For the fifth time this year tragedy struck on a river near Moab, Utah. On Saturday, July 5, Fraser, Colo.’s Timothy Rau drowned in Skull rapid on the Westwater Canyon section of the Colorado River. It was the second time in as many months that a rafter has perished in the tight-walled river section. An Ohio man died over Memorial Day weekend.
Rau’s accident was perhaps the most heart-wrenching. The 17-year-old suffered from a rare genetic disorder that confined him to a wheelchair, but he refused to let the disease-known as ataxia-telangiectasia-confine him to indoor activities. “You can do anything you want to do. Never give up,” Rau told Denver’s Channel 7 News last year.
According to the Salt Lake City Tribune, he learned to downhill ski on a snowbike, climbed mountains and participated in the Iditarod Trail Sled Dog Race with the Make-a-Wish Foundation.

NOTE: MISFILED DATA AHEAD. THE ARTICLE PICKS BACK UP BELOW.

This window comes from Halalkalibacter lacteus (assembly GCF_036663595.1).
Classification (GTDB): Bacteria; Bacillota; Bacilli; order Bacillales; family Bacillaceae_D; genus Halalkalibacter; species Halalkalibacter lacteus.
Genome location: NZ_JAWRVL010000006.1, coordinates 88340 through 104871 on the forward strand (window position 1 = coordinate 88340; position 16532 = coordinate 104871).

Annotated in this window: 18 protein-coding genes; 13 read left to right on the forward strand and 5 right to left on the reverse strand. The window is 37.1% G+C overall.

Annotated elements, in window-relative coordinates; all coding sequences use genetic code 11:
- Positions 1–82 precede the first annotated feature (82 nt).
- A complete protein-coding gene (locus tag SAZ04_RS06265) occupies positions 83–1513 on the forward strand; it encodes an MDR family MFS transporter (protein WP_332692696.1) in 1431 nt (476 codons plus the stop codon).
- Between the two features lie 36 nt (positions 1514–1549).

The Tribune reported that at about 1 p.m., the raft Rau was riding flipped in Class III Funnel Falls and that he swam through Skull rapid, a drop that has claimed a number of river-runners’ lives over the years. The entire river sweeps against a wall on river-right then recirculates in a dangerous eddy below that is often referred to as the “Room of Doom.” Rau was reportedly in or under the water for about 15 minutes before a pair of kayakers pulled him from the river and onto a raft where CPR was administered. Another party member paddled out to the Cisco takeout to notify authorities. Rau was pronounced dead at the takeout.
Rau’s lack of mobility may have played a part in the accident, but he had never let that lack of mobility hold him back. In a December interview for the Denver Children’s Hospital newsletter, Rau said his physical activities helped him overcome ataxia-telangiectasia, the degenerative disease that took his balance and muscle control: “My success stemmed from keeping active,” he said in the newsletter. Rau was a junior at Middle Park High School in Granby, Colo. Read more about Rau at timothyrau.com.